A woman in Auckland has died after contracting typhoid in the Pacific Islands.
She was hospitalised with some serious health issues and the typhoid infection was another complicating factor, Auckland Regional Public Health Service (ARPHS) Clinical Director Dr Julia Peters says.
She died on Tuesday last week, but the announcement was delayed until after her funeral.
ARPHS has also revealed there are now 15 confirmed cases of typhoid in Auckland. There are also two cases awaiting test results.
The woman was a member of the Mt Roskill Samoan Assembly of God church at the centre of last week's typhoid outbreak, Dr Peters says.
They came from Mt Roskill, Blockhouse Bay, and Manurewa.
"We are working with the church to trace other people who may be infected and we are doing this while they are mourning the loss of one of their own," Dr Peters says.
Health Minister Jonathan Coleman says it is not a water-borne outbreak.
"Someone has come back from the Pacific Islands with the disease and then it's been passed person to person. That's the mode of transition.
"Public health officials are dealing with people who had been exposed to those who have been diagnosed with typhoid, but the advice remains anyone who has any symptoms they're concerned about should contact Healthline for any further advice, but there's no wider risk to the public," he says.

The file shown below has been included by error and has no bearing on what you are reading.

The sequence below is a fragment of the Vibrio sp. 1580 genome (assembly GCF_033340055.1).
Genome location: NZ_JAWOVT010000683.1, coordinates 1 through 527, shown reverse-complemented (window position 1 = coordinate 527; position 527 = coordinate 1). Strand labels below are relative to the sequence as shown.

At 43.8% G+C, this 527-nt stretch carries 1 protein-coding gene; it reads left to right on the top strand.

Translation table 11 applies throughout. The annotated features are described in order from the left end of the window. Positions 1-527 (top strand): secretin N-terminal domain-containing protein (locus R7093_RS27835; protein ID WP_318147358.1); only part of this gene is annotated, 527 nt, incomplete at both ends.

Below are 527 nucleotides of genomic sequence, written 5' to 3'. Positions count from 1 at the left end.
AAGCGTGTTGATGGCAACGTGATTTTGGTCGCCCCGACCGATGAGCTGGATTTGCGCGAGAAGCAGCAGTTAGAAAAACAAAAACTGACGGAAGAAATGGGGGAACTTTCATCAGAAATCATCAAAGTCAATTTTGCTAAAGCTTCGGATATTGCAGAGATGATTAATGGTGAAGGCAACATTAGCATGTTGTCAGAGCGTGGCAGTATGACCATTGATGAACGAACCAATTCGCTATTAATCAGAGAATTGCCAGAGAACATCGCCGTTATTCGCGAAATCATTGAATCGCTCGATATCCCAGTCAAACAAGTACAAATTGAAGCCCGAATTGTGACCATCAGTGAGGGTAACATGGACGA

He says he is yet to be informed why the public announcement of the death was left for a week.
"I think [ARPHS] should be communicating very clearly with people on issues. But there's probably some communications issues they need to take on board from this whole episode.
"Typhoid - obviously that word concerns people so it's important communications in this instance are really clear."
The funeral took place on Monday. Dr Peters says ARPHS delayed announcing the death to enable funeral arrangements to be concluded. "We extend our sympathy to the woman’s family and church community."
Dr Peters says it seems likely that, as a group of cases emerged around the same time late last week, they had been infected at the same time or place.
The agency is presently aiming to implement "protective measures to limit any further spread of typhoid within Auckland's Pacific community".
Symptoms include a high fever developing over several days, headaches, general weakness and muscle aches. Stomach pain and constipation are also common but some people get diarrhoea.
Dr Peters urges anyone with those symptoms feeling very unwell to see their doctor or an after-hours clinic, or contact Healthline on 0800 611 116.